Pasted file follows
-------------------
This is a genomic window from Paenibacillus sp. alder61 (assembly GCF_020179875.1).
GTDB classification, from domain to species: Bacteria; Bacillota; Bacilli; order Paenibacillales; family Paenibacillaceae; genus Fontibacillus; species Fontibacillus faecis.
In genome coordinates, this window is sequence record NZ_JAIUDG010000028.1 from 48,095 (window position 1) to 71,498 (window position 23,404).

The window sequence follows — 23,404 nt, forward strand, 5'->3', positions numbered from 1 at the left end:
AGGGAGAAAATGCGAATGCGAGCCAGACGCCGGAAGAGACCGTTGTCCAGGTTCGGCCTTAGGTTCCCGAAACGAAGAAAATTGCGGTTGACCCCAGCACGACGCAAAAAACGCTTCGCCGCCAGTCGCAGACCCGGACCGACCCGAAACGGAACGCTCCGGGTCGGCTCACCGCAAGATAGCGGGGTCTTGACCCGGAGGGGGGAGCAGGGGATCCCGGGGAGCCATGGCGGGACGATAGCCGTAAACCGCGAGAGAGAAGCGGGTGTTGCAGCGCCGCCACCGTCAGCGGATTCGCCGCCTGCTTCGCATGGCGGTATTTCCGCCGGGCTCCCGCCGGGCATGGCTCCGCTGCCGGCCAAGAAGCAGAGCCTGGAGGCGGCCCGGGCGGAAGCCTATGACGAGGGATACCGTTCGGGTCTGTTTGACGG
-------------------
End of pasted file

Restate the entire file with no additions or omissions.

This is a genomic window from Paenibacillus sp. alder61 (assembly GCF_020179875.1).
GTDB classification, from domain to species: Bacteria; Bacillota; Bacilli; order Paenibacillales; family Paenibacillaceae; genus Fontibacillus; species Fontibacillus faecis.
In genome coordinates, this window is sequence record NZ_JAIUDG010000028.1 from 48,095 (window position 1) to 71,498 (window position 23,404).

The window sequence follows — 23,404 nt, forward strand, 5'->3', positions numbered from 1 at the left end:
AGGGAGAAAATGCGAATGCGAGCCAGACGCCGGAAGAGACCGTTGTCCAGGTTCGGCCTTAGGTTCCCGAAACGAAGAAAATTGCGGTTGACCCCAGCACGACGCAAAAAACGCTTCGCCGCCAGTCGCAGACCCGGACCGACCCGAAACGGAACGCTCCGGGTCGGCTCACCGCAAGATAGCGGGGTCTTGACCCGGAGGGGGGAGCAGGGGATCCCGGGGAGCCATGGCGGGACGATAGCCGTAAACCGCGAGAGAGAAGCGGGTGTTGCAGCGCCGCCACCGTCAGCGGATTCGCCGCCTGCTTCGCATGGCGGTATTTCCGCCGGGCTCCCGCCGGGCATGGCTCCGCTGCCGGCCAAGAAGCAGAGCCTGGAGGCGGCCCGGGCGGAAGCCTATGACGAGGGATACCGTTCGGGTCTGTTTGACGG